Hopley, Philip J., Weedon, Graham P., Brierley, Chris M., Thrasivoulou, Christopher, Herries, Andy I. R., Dinckal, Ada, Richards, David A., Nita, Dan C., Parrish, Randall R., Roberts, Nick M. W., Sahy, Diana, and Smith, Claire L. Thu . "Orbital precession modulates interannual rainfall variability, as recorded in an Early Pleistocene speleothem". United States. doi:10.1130/g45019.1.
@article{osti_1565698,
title = {Orbital precession modulates interannual rainfall variability, as recorded in an Early Pleistocene speleothem},
author = {Hopley, Philip J. and Weedon, Graham P. and Brierley, Chris M. and Thrasivoulou, Christopher and Herries, Andy I. R. and Dinckal, Ada and Richards, David A. and Nita, Dan C. and Parrish, Randall R. and Roberts, Nick M. W. and Sahy, Diana and Smith, Claire L.},
abstractNote = {Interannual variability of African rainfall impacts local and global communities, but its past behavior and response in future climate projections are poorly understood. This is primarily due to short instrumental records and a lack of long high-resolution palaeoclimate proxy records. Here we present an annually resolved 91,000 year Early Pleistocene record of hydroclimate from the early hominin-bearing Makapansgat Valley, South Africa. Changes in speleothem annual band thickness are dominated by precession over four consecutive orbital cycles with strong millennial-scale periodicity. The frequency of interannual variability (2.0–6.5 yr oscillations) does not change systematically, yet its amplitude is modulated by the orbital forcing. These long-term characteristics of interannual variability are reproduced with transient climate model simulations of water balance for South Africa from the Late Pleistocene to Recent. Based on these results, we suggest that the frequency of interannual variations in southern African rainfall is likely to be stable under anthropogenic warming, but that the size of year-to-year variations may increase. We see an orbitally forced increase in the amplitude of interannual climate variability between 1.8 Ma and 1.7 Ma coincident with the first evidence for the Acheulean stone tool technology.},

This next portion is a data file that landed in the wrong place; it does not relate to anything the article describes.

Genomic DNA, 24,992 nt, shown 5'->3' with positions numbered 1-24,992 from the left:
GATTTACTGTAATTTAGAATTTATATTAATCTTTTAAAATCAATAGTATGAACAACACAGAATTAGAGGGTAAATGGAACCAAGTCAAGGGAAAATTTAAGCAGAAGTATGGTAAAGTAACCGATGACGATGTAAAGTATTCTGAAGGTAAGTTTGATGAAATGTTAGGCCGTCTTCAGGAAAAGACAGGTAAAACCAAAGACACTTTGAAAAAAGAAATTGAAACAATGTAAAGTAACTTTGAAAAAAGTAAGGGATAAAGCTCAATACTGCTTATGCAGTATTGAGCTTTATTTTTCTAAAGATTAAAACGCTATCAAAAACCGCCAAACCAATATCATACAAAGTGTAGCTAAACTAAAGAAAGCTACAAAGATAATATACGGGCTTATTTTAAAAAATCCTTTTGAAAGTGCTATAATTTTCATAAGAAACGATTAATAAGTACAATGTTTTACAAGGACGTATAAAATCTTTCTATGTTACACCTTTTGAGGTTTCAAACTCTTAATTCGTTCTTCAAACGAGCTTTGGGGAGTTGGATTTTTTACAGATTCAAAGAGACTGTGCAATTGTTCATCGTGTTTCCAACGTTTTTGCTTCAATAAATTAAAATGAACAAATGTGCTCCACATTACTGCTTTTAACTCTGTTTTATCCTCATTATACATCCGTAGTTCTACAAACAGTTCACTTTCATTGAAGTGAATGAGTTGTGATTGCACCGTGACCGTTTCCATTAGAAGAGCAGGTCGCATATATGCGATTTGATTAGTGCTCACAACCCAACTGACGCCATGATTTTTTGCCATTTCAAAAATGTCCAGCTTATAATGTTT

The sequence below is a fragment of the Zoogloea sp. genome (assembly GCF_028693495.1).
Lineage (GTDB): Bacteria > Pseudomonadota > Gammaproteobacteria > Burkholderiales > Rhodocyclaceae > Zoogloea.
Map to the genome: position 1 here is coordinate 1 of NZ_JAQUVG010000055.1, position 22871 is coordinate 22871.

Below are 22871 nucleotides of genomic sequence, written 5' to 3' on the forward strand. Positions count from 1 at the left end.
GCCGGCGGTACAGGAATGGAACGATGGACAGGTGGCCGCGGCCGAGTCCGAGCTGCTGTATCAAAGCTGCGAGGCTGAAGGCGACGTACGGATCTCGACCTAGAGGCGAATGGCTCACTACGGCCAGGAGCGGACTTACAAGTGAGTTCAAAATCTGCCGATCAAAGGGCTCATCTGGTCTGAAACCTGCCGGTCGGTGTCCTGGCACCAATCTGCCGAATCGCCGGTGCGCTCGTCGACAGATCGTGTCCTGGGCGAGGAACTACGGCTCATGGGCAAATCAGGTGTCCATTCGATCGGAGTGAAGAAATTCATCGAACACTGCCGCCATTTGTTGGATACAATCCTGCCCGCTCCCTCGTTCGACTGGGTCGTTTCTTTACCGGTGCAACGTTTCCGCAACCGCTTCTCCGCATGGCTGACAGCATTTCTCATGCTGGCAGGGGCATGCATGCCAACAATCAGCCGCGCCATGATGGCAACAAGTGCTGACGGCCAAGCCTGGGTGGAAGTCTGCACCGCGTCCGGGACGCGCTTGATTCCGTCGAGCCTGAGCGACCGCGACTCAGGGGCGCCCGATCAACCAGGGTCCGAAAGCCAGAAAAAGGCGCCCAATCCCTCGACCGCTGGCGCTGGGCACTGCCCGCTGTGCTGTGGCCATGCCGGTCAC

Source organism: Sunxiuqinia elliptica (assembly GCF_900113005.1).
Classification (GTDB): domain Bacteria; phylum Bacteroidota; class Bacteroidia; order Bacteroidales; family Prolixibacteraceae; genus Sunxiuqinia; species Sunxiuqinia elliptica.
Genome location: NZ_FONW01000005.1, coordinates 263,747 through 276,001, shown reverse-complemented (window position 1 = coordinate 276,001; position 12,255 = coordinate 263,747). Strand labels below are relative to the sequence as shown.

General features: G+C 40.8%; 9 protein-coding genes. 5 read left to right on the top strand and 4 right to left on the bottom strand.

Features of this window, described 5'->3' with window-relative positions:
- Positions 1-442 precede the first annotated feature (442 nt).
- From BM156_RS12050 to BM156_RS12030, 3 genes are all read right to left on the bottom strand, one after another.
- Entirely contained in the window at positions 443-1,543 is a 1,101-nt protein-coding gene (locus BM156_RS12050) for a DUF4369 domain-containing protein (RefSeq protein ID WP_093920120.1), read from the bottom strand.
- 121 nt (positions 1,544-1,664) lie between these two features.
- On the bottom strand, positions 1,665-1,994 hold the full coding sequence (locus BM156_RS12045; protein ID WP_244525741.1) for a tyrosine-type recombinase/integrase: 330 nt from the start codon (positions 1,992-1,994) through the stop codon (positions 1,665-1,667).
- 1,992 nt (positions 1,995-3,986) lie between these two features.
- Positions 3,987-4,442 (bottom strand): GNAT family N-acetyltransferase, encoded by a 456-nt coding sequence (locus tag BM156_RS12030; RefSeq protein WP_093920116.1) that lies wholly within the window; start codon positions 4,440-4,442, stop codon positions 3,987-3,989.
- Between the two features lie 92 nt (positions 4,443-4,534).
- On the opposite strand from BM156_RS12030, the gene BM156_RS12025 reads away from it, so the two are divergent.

doi = {10.1130/g45019.1},
journal = {Geology},
issn = {0091-7613},
number = 8,
volume = 46,
place = {United States},
year = {2018},
month = {7}
}